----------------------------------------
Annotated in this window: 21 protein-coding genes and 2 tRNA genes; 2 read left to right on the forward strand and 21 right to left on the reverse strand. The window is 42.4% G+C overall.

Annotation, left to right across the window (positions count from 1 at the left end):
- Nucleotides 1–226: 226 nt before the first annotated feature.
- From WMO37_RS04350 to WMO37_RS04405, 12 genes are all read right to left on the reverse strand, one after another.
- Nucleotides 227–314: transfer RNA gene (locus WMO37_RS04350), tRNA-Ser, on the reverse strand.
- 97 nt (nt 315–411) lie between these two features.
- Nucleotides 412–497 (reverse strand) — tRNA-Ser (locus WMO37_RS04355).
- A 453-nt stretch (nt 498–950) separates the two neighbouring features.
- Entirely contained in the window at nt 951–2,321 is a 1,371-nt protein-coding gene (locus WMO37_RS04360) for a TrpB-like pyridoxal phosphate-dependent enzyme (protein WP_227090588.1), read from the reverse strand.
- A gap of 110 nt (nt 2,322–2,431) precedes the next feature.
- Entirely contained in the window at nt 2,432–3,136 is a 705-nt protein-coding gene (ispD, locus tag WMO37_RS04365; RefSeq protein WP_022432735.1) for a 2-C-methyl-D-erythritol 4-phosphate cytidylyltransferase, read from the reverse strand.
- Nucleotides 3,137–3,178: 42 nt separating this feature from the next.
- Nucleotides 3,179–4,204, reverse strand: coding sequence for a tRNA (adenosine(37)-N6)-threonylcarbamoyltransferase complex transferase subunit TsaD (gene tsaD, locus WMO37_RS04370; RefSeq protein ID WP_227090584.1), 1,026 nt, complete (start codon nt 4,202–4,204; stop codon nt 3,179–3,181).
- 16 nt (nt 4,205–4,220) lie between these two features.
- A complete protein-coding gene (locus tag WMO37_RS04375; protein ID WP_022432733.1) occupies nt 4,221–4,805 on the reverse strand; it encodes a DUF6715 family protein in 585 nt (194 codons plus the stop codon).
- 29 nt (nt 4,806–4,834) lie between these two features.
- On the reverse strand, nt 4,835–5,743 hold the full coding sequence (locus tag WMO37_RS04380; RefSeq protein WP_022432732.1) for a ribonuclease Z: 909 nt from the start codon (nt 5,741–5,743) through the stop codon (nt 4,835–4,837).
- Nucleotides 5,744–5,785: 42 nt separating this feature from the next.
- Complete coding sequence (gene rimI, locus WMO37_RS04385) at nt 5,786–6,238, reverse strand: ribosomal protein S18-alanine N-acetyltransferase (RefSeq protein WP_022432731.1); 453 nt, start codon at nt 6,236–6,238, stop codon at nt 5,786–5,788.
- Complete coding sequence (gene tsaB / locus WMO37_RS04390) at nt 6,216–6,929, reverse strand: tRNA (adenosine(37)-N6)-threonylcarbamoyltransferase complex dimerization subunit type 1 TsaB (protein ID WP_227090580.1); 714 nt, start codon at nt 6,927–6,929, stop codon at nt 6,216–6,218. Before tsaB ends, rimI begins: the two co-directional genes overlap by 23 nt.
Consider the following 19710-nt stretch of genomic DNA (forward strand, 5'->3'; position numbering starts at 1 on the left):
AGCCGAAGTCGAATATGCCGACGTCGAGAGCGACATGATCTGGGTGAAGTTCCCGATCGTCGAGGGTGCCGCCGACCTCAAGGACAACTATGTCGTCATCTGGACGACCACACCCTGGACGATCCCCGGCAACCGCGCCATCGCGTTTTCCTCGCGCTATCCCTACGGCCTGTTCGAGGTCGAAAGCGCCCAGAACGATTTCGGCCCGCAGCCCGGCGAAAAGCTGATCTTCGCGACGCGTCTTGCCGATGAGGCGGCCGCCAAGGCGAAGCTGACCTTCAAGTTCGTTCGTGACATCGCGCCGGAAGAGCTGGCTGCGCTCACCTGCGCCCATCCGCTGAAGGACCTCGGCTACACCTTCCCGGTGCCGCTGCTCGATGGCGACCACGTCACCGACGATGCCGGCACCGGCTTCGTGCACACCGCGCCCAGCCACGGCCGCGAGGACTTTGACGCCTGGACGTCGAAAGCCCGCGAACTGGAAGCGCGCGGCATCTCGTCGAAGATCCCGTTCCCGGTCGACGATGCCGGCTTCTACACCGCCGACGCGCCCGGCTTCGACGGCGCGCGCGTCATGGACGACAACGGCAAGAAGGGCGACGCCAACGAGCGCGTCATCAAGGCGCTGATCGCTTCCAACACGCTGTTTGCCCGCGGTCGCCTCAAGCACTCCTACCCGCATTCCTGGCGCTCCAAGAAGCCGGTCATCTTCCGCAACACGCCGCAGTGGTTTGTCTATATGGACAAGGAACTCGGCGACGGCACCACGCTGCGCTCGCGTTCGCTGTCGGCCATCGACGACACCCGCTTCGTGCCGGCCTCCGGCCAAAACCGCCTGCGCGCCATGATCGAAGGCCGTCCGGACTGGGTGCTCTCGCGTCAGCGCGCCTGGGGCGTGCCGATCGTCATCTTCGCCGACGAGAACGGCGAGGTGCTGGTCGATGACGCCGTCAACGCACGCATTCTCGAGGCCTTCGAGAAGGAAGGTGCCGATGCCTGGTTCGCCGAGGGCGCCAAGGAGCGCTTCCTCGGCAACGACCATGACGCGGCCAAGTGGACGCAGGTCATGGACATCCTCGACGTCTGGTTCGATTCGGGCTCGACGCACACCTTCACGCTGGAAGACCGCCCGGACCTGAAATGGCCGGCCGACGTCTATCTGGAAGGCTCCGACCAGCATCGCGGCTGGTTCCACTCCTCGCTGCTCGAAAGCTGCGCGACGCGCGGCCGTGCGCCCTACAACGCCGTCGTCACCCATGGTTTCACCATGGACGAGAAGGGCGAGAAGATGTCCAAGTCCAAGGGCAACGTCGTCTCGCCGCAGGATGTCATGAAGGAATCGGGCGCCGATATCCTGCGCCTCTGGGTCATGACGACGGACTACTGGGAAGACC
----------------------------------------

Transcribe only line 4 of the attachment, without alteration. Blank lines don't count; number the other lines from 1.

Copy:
- From WMO37_RS04350 to WMO37_RS04405, 12 genes are all read right to left on the reverse strand, one after another.